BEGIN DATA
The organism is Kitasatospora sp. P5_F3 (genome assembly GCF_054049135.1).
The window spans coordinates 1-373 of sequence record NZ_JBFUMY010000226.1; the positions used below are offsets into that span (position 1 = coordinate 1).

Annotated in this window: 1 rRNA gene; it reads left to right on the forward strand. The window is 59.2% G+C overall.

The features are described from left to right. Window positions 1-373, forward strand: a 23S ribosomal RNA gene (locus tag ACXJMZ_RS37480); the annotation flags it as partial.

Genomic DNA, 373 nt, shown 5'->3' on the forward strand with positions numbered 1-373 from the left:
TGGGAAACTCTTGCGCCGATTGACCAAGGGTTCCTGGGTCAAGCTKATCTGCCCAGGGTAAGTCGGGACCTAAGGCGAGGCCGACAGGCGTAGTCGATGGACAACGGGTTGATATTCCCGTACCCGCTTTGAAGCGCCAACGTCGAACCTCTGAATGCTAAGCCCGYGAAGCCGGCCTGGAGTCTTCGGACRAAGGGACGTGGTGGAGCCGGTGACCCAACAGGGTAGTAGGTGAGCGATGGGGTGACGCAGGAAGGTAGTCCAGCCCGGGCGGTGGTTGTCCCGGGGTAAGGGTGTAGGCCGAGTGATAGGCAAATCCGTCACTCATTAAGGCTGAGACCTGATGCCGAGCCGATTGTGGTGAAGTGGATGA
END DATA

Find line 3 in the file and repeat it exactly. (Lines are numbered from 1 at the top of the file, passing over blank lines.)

Annotated in this window: 1 rRNA gene; it reads left to right on the forward strand. The window is 59.2% G+C overall.